Example:

Incorrect: In case you didn’t notice I covered that in chapter three.

Correct: In case you didn’t notice, I covered that in chapter three.

3) Pronoun Reference

Pronoun is defined as: “a word that can function by itself as a noun phrase and that refers either to the participants in the discourse (e.g., I, you ) or to someone or something mentioned elsewhere in the discourse (e.g., she, it, this ).” Because of its use to replace a noun, it is critical that the pronoun reference be clear, lest the sentence cause confusion for the reader.

Example:

Incorrect: When Fred read Jim’s assessment of the draft, he didn’t like it.

Correct: Fred didn’t like Jim’s assessment of the draft.

4) Split Infinitives

Split Infinitives refer to any phrase or sentence with “to” and the associated verb separated by another word. This will usually be an adverb. In general, there is no rule against split infinitives, but it is smart to try rewriting the sentence without the extra word (or with the extra word relocated) to see which reads better. Often times a split infinitive can break a reader’s cadence or throw them off when reading.

Example:

Split Infinitive: I’ve got to quickly read this book.

Non-Split Infinitive: I’ve got to read this book quickly.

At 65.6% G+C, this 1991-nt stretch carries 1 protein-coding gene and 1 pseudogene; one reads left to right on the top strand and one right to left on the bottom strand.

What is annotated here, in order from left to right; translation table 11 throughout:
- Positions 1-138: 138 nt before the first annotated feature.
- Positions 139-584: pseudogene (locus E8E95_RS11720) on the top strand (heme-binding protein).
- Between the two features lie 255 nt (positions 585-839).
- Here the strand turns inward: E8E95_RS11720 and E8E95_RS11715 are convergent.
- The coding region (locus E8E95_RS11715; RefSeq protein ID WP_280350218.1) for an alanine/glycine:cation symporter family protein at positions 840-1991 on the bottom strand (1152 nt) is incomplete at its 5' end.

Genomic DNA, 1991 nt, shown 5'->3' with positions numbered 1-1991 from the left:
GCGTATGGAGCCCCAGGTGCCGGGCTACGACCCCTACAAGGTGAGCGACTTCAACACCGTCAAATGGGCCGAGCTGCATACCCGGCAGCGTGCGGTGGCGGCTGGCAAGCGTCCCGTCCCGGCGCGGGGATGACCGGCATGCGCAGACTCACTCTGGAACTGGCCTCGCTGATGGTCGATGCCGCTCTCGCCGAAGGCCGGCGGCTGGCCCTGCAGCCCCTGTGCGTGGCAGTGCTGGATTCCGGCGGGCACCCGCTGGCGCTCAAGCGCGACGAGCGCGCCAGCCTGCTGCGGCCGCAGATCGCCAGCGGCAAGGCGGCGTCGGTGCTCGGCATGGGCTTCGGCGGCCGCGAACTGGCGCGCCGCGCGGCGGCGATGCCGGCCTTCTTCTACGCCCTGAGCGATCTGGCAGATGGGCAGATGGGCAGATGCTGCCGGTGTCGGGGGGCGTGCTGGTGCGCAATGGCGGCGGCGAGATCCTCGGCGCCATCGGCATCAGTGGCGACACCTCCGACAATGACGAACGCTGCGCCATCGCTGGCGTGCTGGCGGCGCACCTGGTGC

5) Correct Words/Forms

English is a tricky language sometimes. There are numerous words that sound the same, but have different spelling and meaning. Be careful to look at these closely to be sure the correct word and form are used in all instances.

Example:

Incorrect: There taking they’re book over their!

Correct: They’re taking their book over there!

Don’t let these and other grammar pitfalls hurt your marketing plans! A clean, correct manuscript is critical to keep readers invested in your book. Readers will forgive a mistake or two, but if your book is riddled with problems that can be caught and corrected in the proofreading process, they may not be willing to buy another of your books.

 

 

 

Keep that NaNoWriMo Inspiration Alive

2 min read

Paul@Lulu

November has come and gone, but what are you planning to do with that manuscript you started for NaNoWriMo 2016?

For those who don’t know, National Novel Writing Month, or NaNoWriMo, is a “competition, challenging writers to buckle down and write 50,000 words in a month. While that might seem ambitious (1667 words a day!), for many of us it’s the perfect motivation to start a new project, complete a book, or finish up an existing project.